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Worries About an Active Hurricane Season Form
 an Undercurrent in Florida's Tourist Industry

By Christopher Boyd, The Orlando Sentinel, Fla.McClatchy-Tribune Business News

July 3, 2006--Hurricane Charley pummeled the Crowne Plaza Orlando Airport hotel two summers ago, hurling tree limbs into its massive atrium and tearing holes in its roof. Rainwater gushed into rooms, leaving much of the building uninhabitable.

This summer, as the storm season builds toward its annual peak in August and September, the Crowne Plaza is preparing for the worst Mother Nature might throw its way.

"We are all hoping that we don't have to put our plans into effect, but we are preparing nevertheless," said Shawn Maxwell, the hotel's sales director.

"We are ready to give out flashlights, glow sticks and a gallon of water to our occupants. We are letting our guests know where the safe zones are, both in their rooms and throughout the hotel."

Hotels and tourist attractions that once thought that hurricanes were a coastal problem learned that storms crossing the Florida peninsula can inflict massive damage many miles inland.

Though some of the old cockiness returned after a relatively calm 2005 here, travel-industry businesses no longer trifle with their disaster plans.

Worrisome trend

Worries about an active hurricane season form an undercurrent in Florida's tourist industry this summer. The Maitland travel research and advertising firm Yesawich, Pepperdine, Brown & Russell this spring issued a startling annual survey that reported vacationers were most interested in California this summer -- displacing Florida for the first time.

"It was obvious to us that there is a concern in the marketplace tied to the unpredictable nature of summertime weather in Florida," said Peter Yesawich, the agency's chief executive officer.

"In the past 10 years, Florida was consistently ranked No. 1. This was the first time California eclipsed Florida, and it did it with a sizable point spread."

And it's not just leisure travelers who are thinking about other destinations.

"There seems to be a lot of anecdotal information that convention planners are steering clear of Florida in the summer," Yesawich said.

"Very clearly, meeting planners are concerned, and the impact of that has to be long term."

Though the first month of the hurricane season has already passed, the remainder of the half-year season is shot full of unknowns. Bill Peeper, president of the Orlando/Orange County Convention & Visitors Bureau, said formation of a hurricane in the next few weeks could damage summer travel results.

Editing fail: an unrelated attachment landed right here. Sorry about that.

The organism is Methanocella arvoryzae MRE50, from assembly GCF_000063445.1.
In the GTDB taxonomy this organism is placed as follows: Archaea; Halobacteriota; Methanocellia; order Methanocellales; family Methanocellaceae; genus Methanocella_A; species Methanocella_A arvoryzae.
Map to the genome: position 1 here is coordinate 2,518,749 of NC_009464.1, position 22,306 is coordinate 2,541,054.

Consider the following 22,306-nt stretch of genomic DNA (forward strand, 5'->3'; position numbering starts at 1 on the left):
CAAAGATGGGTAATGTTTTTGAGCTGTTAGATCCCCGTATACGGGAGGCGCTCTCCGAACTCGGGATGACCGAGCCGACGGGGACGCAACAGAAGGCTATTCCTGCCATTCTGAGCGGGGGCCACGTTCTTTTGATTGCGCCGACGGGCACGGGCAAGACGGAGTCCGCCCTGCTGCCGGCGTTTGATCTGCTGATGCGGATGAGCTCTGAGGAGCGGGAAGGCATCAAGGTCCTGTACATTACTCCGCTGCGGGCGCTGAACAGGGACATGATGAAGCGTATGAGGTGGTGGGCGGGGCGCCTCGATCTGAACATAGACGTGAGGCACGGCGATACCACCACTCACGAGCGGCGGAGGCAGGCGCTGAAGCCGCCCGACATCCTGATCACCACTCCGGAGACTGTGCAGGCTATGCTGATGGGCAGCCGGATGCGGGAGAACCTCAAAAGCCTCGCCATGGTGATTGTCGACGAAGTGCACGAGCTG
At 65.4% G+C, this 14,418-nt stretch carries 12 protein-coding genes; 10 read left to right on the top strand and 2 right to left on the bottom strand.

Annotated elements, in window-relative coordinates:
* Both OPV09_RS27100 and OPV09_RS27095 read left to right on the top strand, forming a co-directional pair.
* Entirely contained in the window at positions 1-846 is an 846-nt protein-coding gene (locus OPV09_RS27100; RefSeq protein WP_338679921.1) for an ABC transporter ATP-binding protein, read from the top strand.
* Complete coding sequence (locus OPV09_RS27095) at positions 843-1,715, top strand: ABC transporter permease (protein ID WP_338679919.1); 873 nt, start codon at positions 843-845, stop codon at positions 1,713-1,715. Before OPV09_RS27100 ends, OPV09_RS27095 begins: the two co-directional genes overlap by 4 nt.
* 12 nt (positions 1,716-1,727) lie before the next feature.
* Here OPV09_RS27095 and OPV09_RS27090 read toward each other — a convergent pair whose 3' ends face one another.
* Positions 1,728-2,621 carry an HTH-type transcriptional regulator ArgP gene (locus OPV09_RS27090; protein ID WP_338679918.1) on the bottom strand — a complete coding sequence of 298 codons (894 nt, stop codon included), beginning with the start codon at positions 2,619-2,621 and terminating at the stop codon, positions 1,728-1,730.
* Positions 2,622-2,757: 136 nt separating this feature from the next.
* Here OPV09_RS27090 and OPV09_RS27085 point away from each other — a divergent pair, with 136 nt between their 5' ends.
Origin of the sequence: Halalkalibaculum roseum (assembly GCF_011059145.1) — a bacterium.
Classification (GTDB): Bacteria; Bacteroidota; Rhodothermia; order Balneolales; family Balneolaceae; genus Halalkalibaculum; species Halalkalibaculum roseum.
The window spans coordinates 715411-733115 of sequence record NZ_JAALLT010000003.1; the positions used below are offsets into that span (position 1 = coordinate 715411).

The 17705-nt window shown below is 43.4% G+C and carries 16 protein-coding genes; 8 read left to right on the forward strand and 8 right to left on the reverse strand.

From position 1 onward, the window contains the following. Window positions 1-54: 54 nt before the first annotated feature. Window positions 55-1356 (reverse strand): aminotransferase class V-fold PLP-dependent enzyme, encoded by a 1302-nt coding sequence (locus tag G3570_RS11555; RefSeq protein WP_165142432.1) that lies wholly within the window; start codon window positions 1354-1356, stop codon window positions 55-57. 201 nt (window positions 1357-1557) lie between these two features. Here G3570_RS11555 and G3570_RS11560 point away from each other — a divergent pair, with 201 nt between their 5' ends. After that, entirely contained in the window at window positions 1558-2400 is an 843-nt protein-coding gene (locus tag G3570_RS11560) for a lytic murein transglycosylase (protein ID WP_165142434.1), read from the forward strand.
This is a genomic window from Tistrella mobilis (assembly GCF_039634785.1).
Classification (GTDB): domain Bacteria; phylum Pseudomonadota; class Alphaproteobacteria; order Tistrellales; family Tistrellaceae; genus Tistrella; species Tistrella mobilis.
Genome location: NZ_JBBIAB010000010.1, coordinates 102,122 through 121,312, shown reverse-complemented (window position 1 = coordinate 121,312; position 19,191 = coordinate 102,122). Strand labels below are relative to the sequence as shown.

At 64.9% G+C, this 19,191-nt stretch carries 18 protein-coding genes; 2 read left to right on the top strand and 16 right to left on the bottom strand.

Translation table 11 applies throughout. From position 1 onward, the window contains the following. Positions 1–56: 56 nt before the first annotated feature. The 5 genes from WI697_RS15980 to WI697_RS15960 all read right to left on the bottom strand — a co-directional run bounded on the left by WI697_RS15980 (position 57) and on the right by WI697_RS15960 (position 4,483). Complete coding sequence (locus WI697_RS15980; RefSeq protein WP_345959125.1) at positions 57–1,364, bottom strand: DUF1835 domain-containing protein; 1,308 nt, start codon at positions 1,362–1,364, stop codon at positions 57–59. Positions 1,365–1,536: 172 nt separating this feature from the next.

"We haven't seen a problem yet, but if Florida gets hit anywhere in the state, there may well be some changes to travel patterns in the leisure market," Peeper said.

Leisure travel is the most vulnerable, because summer-vacation travelers can change plans almost overnight. Generally, there is no penalty for canceling a hotel reservation within a day of arrival, and airline reservations are also fairly easy to alter.

Conventions and conferences, the region's other big source of travel-related income, follow different patterns. While summer is a big season for family vacation travel, July and August are a trough for conventions. But Peeper said business returns in September, and October is part of the peak season for conventions.

"We haven't seen any patterns yet that worry us with regard to cancellations or diverting to different months," Peeper said.

"Central Florida is generally considered a safe haven, and that helps. We hadn't been hit with a hurricane for 40 years before 2004, and we hope that it will be another 40 before we see one again."

Free insurance

Visit Florida, the state government's tourism agency, is also hopeful, but it has a contingency program aimed at easing convention planners' anxieties. It offers a foul-weather insurance package for events scheduled in August, September and October, which compensates for losses from a named storm.

"It's free to sign up for the insurance," Visit Florida spokeswoman Betsy Couch said. "It pays for room differentials and other expenses for an event that was displaced due to a named storm."